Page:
Homeless teenager who turned to crime after mum’s death given chance by judge

Teesside Crown Court
Teesside Crown Court

A HOMELESS teenager who turned to crime was spared jail and after being given the chance to build a new life.

Dylan Wiley, 18, was left all alone when his mother and grandmother died and he ended up sleeping rough or spending a few nights a week with friends.

He went on to commit a series of minor offences like theft and quickly built up a record of 24 convictions for 42 offences.

Then in September last year he was caught carrying out his first house burglary.

Alert neighbours in Thirlmere Street, Hartlepool, rang police that a raid was in progress on September 24 last year.

Prosecutor Sarah Mallett told Teesside Crown Court that the man and his son who lived there heard nothing.

But police officers grabbed Wiley who was then 17, and another youth who was later released.

Wiley denied the burglary on September 26 last year but a jury convicted him after a trial.

Ian Mullarkey, defending, said that Wiley had a troubled background and he been homeless or living temporarily with mates for most of his life.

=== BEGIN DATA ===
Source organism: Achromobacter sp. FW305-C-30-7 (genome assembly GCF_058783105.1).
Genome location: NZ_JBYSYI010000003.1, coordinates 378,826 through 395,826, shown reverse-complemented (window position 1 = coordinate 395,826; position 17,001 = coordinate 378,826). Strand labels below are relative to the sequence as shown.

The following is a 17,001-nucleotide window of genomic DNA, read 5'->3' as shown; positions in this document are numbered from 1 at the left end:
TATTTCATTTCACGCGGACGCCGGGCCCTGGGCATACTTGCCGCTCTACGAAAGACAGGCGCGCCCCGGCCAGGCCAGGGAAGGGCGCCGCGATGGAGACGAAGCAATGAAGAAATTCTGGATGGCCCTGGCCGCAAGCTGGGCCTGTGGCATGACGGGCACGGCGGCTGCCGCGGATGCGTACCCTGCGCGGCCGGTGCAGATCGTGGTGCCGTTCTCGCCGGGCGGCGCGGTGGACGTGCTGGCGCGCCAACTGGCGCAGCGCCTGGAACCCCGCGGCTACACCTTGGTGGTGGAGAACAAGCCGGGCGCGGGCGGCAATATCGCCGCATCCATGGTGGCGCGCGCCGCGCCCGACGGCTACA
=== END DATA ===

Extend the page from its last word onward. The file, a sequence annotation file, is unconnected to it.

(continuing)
But after his arrest the probation service provided him with supervised accommodation with officers based nearby who could help when needed.

Since then Wiley had not committed any further offences except when he got into a fight with another teenage resident who had since moved out. Wiley was given an absolute discharge for that.

The court heard he now planned to start a college course to prepare him for a secure job and future.

Mr Mullarkey added: “The pre-sentence report sets out the difficult circumstances he found himself in at the time of the burglary, and the good progress that he has made since then.”

The judge said given Wiley’s troubled life he was prepared to take an “exceptional” course of action and give him a chance.

The judge Recorder Philip Palmer told Wiley: “Almost inevitably people who burgle a house go to prison.”

Wiley, of Glamis Walk, Hartlepool, was given 12 months prison but the sentence was suspended for two years with supervision.

He was also slapped with a three month curfew between the hours of 9pm to 6am and he was ordered to pay a £100 victim surcharge.